COLORADO– Mid-season Colorado rafting conditions are ripe and there are still plenty of adventures to be had this summer. With late season snow, cooler temperatures, slow runoff and higher water levels dominating most of June, July is bringing more steady water flow levels that promise to run for an extended season into at least early fall.
Temperatures throughout the state have warmed up, and with flows returning to more moderate levels, rafting trips with professional outfitters are starting to book out. In 2018, Colorado’s commercial rafting companies hosted more than 520,000 rafters over the course of the season, resulting in a nearly $176 million economic impact across the state. Members of the Colorado River Outfitters Association collectively raft more than 30 distinct stretches of river across eight major water basins.
“Water conditions vary by the river – all geographic areas have different levels of rafting, but we’re anticipating many runs will be open later this season than they have in several years,” said CROA executive director, David Costlow. “Durango has family to wild rafting, as does the Buena Vista to Canon City area. The Cache la Poudre outside Fort Collins, the Rio Grande near Creede, all sections of the Colorado and the Taylor near Crested Butte are enjoying consistent and full level flows. Talk with an outfitter of choice and take their suggestions, they know the best route for your preferences.”
Rafting outside of Glenwood Springs, Winter Park/Steamboat and Grand Junction will continue into the fall; most likely lasting until into October; the traditional close of the regular rafting season. The Animas in Durango should flow through September and the Poudre should have rafting to early September. In some sections, the Arkansas River will flow through September and Clear Creek will be raftable at fun flows to the middle or late August.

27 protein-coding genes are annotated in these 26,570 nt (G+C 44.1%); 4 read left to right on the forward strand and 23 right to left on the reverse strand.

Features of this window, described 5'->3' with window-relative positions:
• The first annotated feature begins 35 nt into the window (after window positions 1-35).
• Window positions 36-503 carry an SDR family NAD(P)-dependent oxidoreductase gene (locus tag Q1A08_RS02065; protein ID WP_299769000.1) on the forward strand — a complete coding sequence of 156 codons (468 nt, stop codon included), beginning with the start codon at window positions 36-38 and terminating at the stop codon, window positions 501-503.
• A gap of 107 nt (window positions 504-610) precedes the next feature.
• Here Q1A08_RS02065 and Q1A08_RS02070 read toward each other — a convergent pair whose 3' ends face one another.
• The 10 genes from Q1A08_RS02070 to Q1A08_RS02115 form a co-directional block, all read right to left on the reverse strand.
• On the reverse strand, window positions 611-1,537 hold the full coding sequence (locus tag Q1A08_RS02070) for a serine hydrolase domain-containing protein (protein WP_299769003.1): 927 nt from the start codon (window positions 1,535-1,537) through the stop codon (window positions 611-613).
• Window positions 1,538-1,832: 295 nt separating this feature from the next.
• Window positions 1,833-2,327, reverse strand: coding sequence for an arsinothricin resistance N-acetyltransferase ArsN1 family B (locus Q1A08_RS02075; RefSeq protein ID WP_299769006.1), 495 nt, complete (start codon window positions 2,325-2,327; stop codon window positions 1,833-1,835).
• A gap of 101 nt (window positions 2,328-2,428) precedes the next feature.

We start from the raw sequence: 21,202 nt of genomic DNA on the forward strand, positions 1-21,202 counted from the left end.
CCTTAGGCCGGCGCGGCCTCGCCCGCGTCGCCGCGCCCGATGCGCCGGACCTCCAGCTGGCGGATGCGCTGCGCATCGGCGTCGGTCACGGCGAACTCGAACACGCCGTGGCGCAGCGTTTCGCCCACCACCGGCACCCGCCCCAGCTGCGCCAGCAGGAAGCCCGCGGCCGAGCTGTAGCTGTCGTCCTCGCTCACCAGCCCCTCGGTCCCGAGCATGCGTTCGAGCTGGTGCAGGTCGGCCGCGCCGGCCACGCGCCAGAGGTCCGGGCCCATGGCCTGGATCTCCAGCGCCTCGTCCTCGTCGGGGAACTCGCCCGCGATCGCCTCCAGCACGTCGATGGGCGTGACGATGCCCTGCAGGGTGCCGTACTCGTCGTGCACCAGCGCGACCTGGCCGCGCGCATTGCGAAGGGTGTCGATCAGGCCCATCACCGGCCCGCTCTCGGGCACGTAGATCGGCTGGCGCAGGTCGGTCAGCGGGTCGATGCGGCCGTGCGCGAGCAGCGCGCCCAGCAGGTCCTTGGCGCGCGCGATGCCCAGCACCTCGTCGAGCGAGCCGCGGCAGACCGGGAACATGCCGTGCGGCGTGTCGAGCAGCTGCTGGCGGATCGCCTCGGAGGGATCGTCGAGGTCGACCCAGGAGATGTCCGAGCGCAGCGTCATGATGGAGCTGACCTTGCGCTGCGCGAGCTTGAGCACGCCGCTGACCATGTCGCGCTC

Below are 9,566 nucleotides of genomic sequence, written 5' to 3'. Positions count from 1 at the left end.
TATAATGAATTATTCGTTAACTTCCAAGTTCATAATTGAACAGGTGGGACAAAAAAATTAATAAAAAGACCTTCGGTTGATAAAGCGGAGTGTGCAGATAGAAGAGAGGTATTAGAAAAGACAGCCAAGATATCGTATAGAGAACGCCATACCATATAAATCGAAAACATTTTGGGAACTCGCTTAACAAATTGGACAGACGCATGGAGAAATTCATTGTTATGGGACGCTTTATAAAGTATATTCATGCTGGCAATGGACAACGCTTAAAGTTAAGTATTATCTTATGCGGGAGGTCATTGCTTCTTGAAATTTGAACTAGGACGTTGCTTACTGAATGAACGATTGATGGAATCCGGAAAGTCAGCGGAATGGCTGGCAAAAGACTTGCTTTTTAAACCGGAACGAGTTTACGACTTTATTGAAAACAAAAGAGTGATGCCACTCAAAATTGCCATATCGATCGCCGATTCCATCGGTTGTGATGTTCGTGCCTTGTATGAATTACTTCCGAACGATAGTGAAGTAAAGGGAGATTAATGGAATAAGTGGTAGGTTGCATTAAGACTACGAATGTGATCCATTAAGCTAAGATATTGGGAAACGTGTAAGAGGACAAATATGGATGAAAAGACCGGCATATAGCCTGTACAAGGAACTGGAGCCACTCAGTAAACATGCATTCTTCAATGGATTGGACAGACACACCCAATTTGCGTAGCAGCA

For comparison, last year at this time, some trips were unavailable due the low water levels. This year the steady melt and temperatures have delayed low water and is allowing outfitters to offer a range of moderate level trips for the next several weeks. Except for a few extreme runs, most all sections are available for rafting.
The Colorado River Outfitters Association (CROA) offers the following tips for both tourists, and locals alike, looking to book a rafting trip this season:
• Raft close to where you are vacationing. There are many types of rafting options out there – if you have a vacation planned, it could be the perfect opportunity to check with an outfitter nearby to see if they have availability. This is a great starting point to get you out on the water. Then, discuss options with them to tailor your trip experience.
• Choose a trip that is appropriate for you. Once you know where you are located either due to a planned vacation or day trip, most outfitters offer a variety of trips from more family friendly options to more extreme adventures, which can be selected based on experience level, fitness and desires for the trip.
• Bring the kids! Rafting can be a wonderful experience for children, and Colorado outfitters offer many trips appropriate for kids. This time of year, some trips allow children as young as four. Still, be sure to verify any age and weight restrictions in place for the given conditions on the trips you’re considering.
• Listen to the guide. Rafting guides are specially trained and experienced, as well as knowledgeable about local history, culture, geology and wildlife.
• Know what to bring and wear. Some items are generally considered standard for any Colorado rafting trip. The outfitter will give you a list of what they have and suggested additional items you may need to bring. For example, an outfitter will have life jackets (PFDs), splash jackets, wetsuits and paddles but suggested items to bring may include quick drying shorts or swimsuits, river sandals or old tennis shoes, sunscreen, lip balm, change of clothes, etc.